Former Chinese banker Lin Jin sues Canada to halt tax probe, retracting claim of residency after auditors seek foreign asset details
- Lin Jin moved to Vancouver in 2006 and owns three properties in Canada, but says she ‘incorrectly identified’ herself as a Canadian resident on tax returns
- In a lawsuit, she says she returned to live in China, and Canada’s tax collectors are overstepping by seeking details about her foreign assets
For six years, former Chinese banker Lin Jin filed her income taxes as a resident of Canada, having obtained her Canadian citizenship “for reasons of convenience and personal preference” in 2011.
But now, in the midst of an audit by the Canada Revenue Agency, she claims it was all a mistake.
Lin Jin’s case, laid out in a legal bid to prevent tax collectors pursuing details of her foreign assets, helps illustrate the challenges posed by the phenomenon of reverse migration among wealthy Chinese in Canada.
Lin Jin said she actually moved back to Wuhan in China’s Hubei province in June 2010 after a four-year stint living in Vancouver to be with her husband and children, and should not be considered a tax resident of Canada, and is taking the Canadian government to court to prove just that.
On November 14, she filed an application in the Federal Court naming Canada’s attorney general as a respondent, claiming the Canada’s tax authority was overstepping its bounds by seeking detailed information about her foreign assets.
According to the application, Lin Jin was born in Huanggang in Hubei in 1972 and attended the Zhongnan University of Economics in Wuhan. Graduating in 1993, she went on to become a branch president with the China Construction Bank until 2006, when she emigrated to Canada, living in Vancouver.
She said her income tax filings with the CRA between 2010 and 2016 “incorrectly identified” her as a Canadian resident.
Her life since June 2010, she said, “has been centred in Wuhan and not in Canada” and her “personal and economic relations are much closer to China than they are to Canada”.
Since moving back to China, Lin Jin said her visits to Canada have been brief and “predominantly for recreational purposes”, spending 36 days in the country in 2017 and 18 days in 2018.
She and her husband own five investment properties in China and three investment properties in Canada, and the CRA commenced an audit in February 2017, the same year Lin Jin started filing as a non-resident of Canada.
Eventually expanding to cover the 2014, 2015, and 2016 taxation years, the audit sought among other things to verify if Lin Jin had “accurately filed certain forms relating to the reporting of foreign assets, which are only required to be filed by residents of Canada”.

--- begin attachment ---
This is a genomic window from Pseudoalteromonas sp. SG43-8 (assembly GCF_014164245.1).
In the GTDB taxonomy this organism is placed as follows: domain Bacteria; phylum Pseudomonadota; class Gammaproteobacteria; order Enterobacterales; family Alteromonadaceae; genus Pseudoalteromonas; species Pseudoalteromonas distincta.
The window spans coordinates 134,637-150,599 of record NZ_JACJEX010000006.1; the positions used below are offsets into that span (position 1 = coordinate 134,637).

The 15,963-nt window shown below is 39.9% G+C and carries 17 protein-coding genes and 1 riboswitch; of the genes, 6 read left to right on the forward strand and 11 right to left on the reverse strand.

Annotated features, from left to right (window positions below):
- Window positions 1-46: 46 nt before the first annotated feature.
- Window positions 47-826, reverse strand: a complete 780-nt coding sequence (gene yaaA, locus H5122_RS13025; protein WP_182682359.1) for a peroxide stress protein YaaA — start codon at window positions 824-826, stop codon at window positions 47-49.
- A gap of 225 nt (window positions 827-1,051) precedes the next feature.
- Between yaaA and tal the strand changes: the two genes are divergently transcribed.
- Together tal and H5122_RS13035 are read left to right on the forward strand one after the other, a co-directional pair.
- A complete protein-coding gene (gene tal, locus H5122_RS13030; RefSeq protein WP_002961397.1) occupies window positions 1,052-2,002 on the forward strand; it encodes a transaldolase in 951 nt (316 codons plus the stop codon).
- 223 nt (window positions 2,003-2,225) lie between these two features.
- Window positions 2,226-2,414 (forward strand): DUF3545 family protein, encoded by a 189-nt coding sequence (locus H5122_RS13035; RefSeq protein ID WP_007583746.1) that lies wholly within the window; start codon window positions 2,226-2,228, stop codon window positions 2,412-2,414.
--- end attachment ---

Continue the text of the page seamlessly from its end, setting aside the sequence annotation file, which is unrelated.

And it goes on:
Lin Jin’s lawyers, Christopher Slade and Geoffrey Metropolit with Deloitte Tax Law LLP, did not respond to the South China Morning Post’s requests for comment on the case.
In a statement that did not address Lin Jin’s specific case, the Canada Revenue Agency said Canada’s taxation system is based on residency rather than citizenship. “Residents of Canada for tax purposes are considered to be factual or deemed residents,” it said.
“Factual residents are individuals who have established significant residential ties to Canada [while] deemed residents are individuals who have not established significant residential ties to Canada, but were in Canada for 183 days or more in a calendar year.”
Factual residents are liable for tax only on the portion of the year they met those benchmarks, while deemed residents are liable for Canadian income tax on worldwide income throughout the year.
Wei Cui, a tax law professor at the University of British Columbia, said in a phone interview that Lin Jin’s case was not particularly unusual and is “just the kind of thing that gets disputed”.
“Deloitte is acting on her behalf, so presumably the people at Deloitte thought that this was a reasonable case,” he said.
“A lot of cases, disputes get settled with the CRA before a case is filed.”
However, Cui said he’s not surprised that Lin Jin would be targeted for an audit if she was filing as a resident of Canada while actually living abroad.
“A lot of people coming from mainland China are non-compliant one way or another. They may be non-compliant with tax laws in China, they may be non-compliant with or suspected of being non-compliant with Chinese law of other sorts,” Cui said.
“The thing is, CRA’s task is to administer Canadian tax law and so as long as infractions of other countries laws do not have implications for Canadian tax law, the CRA really can’t do anything about it.”
Moreover, Cui said it’s unclear whether the CRA acted beyond its jurisdiction or was unreasonable in Jin’s case but it’s clear that she “represented to the CRA that she was a resident for a long time.”
“The facts stated suggest that this person was not a resident, and so why did she file as a resident for [six] years? It’s unclear,” he added.
The phenomenon of reverse migration outlined in Lin Jin’s case is particularly prevalent among wealthy migrants.
More than 40 per cent of breadwinners for millionaire migrant households in Canada appear to have exited the country, according to Census data.
Only 52.6 per cent of the 52,507 investor migrant households that moved to Canada between 1986 and the May 2016 census still had their original breadwinner, or “principal applicant”, living in Canada, according to a previous South China Morning Post analysis of the data.
Canada’s investor migration schemes have recently been dominated by mainland Chinese, and previously Hongkongers and Taiwanese.
This story has been updated to include comments from the CRA that were provided after initial publication